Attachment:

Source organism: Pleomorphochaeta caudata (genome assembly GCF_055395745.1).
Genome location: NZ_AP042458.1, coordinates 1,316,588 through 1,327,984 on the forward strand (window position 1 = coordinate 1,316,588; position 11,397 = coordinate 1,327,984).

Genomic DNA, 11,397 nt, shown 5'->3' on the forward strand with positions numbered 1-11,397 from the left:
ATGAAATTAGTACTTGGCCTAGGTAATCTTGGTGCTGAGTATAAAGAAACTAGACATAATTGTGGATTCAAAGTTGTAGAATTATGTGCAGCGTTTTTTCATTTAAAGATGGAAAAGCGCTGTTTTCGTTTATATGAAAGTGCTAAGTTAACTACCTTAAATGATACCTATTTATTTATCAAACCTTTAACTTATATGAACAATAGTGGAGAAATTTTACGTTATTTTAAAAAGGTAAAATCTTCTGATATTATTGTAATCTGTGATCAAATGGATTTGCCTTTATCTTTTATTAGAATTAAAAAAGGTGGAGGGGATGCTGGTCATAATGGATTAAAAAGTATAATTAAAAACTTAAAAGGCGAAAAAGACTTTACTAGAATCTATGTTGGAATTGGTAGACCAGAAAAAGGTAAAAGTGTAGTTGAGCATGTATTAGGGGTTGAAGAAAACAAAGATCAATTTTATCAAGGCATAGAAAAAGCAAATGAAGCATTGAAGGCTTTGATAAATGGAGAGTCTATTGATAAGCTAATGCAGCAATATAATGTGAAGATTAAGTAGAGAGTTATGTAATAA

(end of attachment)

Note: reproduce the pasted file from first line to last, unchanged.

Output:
Source organism: Pleomorphochaeta caudata (genome assembly GCF_055395745.1).
Genome location: NZ_AP042458.1, coordinates 1,316,588 through 1,327,984 on the forward strand (window position 1 = coordinate 1,316,588; position 11,397 = coordinate 1,327,984).

Genomic DNA, 11,397 nt, shown 5'->3' on the forward strand with positions numbered 1-11,397 from the left:
ATGAAATTAGTACTTGGCCTAGGTAATCTTGGTGCTGAGTATAAAGAAACTAGACATAATTGTGGATTCAAAGTTGTAGAATTATGTGCAGCGTTTTTTCATTTAAAGATGGAAAAGCGCTGTTTTCGTTTATATGAAAGTGCTAAGTTAACTACCTTAAATGATACCTATTTATTTATCAAACCTTTAACTTATATGAACAATAGTGGAGAAATTTTACGTTATTTTAAAAAGGTAAAATCTTCTGATATTATTGTAATCTGTGATCAAATGGATTTGCCTTTATCTTTTATTAGAATTAAAAAAGGTGGAGGGGATGCTGGTCATAATGGATTAAAAAGTATAATTAAAAACTTAAAAGGCGAAAAAGACTTTACTAGAATCTATGTTGGAATTGGTAGACCAGAAAAAGGTAAAAGTGTAGTTGAGCATGTATTAGGGGTTGAAGAAAACAAAGATCAATTTTATCAAGGCATAGAAAAAGCAAATGAAGCATTGAAGGCTTTGATAAATGGAGAGTCTATTGATAAGCTAATGCAGCAATATAATGTGAAGATTAAGTAGAGAGTTATGTAATAA